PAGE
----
In 1993, Trevor Nunn's Glyndebourne Festival stage production of Porgy and Bess, not to be confused with his later production, was greatly expanded scenically and videotaped in a television studio without an audience. This first Nunn production was also called The Gershwins' 'Porgy and Bess' when shown on television. It was telecast by the BBC in England and by PBS in the United States. It featured a cast of operatic American singers, with the exception of Willard White, who is Jamaican but sounded American, as Porgy. Cynthia Haymon sang the role of Bess. Nunn's "opening up" of the stage production was considered highly imaginative; his cast received much critical praise, and the three-hour production retained nearly all of Gershwin's music, heard in the original 1935 orchestrations. This included the opera's sung recitatives, which have occasionally been turned into spoken dialogue in other productions. No extra dialogue was written for this production, as had been done in the 1959 film. All performers lip-synched rather than singing live on set, leading The New York Times to write: "What you hear is basically Mr. Nunn's acclaimed Glyndebourne Festival production, the original cast intact. What you see was filmed later in a London studio. The performers, some new to the production, are lip-synching. It's as if an elaborate visual aid had been concocted for the EMI recording."
This Porgy and Bess production was subsequently released on VHS and DVD. It has won far greater acclaim than the 1959 film, which was widely panned by most critics. The 1993 television production of Porgy and Bess was nominated for four Emmy Awards, and won for its art direction. It also won a BAFTA Award for Best Video Lighting.
In 2002, the New York City Opera telecast its new version of the Houston Opera production, in a live performance from the stage of Lincoln Center. This version featured far more cuts than the previous telecast, but, like nearly all stage versions produced since 1976, used the sung recitatives and Gershwin's orchestrations. The telecast also included interviews with director Tazewell Thompson and was hosted by Beverly Sills.
In 2009 the San Francisco Opera debuted the Gershwins' Porgy and Bess to critical acclaim. The production was recorded at that time and shown on PBS in the fall of 2014, and was later released on DVD and Blu-ray.
On December 1, 1935, during the Broadway run, Todd Duncan and Anne Brown performed "Summertime", "I Got Plenty o' Nuttin'" and "Bess, You Is My Woman Now" on NBC's The Magic Key of RCA radio program. Duncan and Brown also appeared on the 1937 CBS Gershwin memorial concert on September 8, 1937, broadcast from the Hollywood Bowl less than two months after the composer's death, along with several other members of the Broadway cast, including John W. Bubbles and Ruby Elzy. They performed several selections from the opera.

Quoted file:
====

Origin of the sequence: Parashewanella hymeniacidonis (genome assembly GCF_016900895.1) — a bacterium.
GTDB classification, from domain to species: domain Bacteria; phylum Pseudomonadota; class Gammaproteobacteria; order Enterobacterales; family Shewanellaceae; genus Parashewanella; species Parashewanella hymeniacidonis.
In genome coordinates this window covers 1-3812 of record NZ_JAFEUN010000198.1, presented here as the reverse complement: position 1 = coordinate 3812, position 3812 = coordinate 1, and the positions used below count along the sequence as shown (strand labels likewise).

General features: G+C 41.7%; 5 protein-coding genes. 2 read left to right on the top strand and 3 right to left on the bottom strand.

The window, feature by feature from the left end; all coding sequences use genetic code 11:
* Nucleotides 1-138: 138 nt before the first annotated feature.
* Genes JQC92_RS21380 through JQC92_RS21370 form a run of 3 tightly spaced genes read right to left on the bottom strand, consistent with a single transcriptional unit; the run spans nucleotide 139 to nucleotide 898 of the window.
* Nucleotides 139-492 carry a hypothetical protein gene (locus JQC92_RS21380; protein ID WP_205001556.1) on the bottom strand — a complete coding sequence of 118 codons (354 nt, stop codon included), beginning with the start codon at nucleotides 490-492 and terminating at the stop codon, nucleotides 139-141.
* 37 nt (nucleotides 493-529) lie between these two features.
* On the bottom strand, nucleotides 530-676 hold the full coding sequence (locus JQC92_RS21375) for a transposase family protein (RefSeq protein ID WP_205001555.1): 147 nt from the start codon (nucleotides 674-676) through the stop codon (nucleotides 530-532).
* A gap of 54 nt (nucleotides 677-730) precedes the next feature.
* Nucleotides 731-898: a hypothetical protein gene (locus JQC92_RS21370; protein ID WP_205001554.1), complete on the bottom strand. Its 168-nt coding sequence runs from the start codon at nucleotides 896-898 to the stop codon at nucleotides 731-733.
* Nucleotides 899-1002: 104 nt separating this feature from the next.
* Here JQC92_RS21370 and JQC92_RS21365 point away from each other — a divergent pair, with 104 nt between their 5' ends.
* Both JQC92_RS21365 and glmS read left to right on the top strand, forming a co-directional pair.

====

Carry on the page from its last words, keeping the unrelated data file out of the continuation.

The complete Porgy and Bess has been broadcast by the Metropolitan Opera three times as part of the Met's live radio broadcast series. The 1985 broadcast performance starred Simon Estes and Grace Bumbry. In 1986 Ms. Bumbry was heard with Robert Mosley as Porgy. In 1990, Estes and Leona Mitchell sang the leads in the third broadcast.
Gershwin prepared an orchestral suite containing music from the opera after Porgy and Bess closed early on Broadway. Though it was originally titled "Suite from Porgy and Bess", Ira later renamed it Catfish Row.
In 1942 Robert Russell Bennett arranged a medley (rather than a suite) for orchestra which has often been heard in the concert hall, known as Porgy and Bess: A Symphonic Picture. It is based on Gershwin's original scoring, though for a slightly different instrumentation (the piano was removed from the orchestral texture at the request of the conductor Fritz Reiner, for whom the arrangement was made). Morton Gould also arranged an orchestral suite in the 1950s.
Bennett's 40-minute Porgy and Bess, a concert version for soprano and baritone soloists, chorus and orchestra was prepared in 1956. It is based very closely on Gershwin's original instrumental and vocal scoring, the principal recasting being the use of standard concert-orchestra instrumentation, eliminating the clarinet-saxophone doubling specified in Gershwin's 1935 orchestration.
In 1951, Australian-born composer Percy Grainger, who was an admirer, performer and arranger of Gershwin's music, completed a twenty-minute piece for two pianos titled Fantasy on George Gershwin's "Porgy and Bess".
Porgy and Bess contains many songs that have become popular in their own right, becoming standards in jazz and blues in addition to their original operatic setting.
Some of the most popular songs are:
Some of the more celebrated renditions of these songs include Sarah Vaughan's "It Ain't Necessarily So" and the versions of "Summertime" recorded by Billie Holiday, Ella Fitzgerald and Louis Armstrong, Miles Davis, John Coltrane, and Jascha Heifetz in his own transcriptions for violin and piano.
Numerous other musicians have recorded "Summertime" in varying styles, including both instrumental and vocal recordings; it may be even the most popular cover song in popular music.
In 2001, Porgy and Bess was proclaimed the official opera of the state of South Carolina.
The 1940/1942 Decca Porgy and Bess recording with members of the original cast was included by the National Recording Preservation Board in the Library of Congress, National Recording Registry in 2003. The board selects recordings on an annual basis that are "culturally, historically, or aesthetically significant."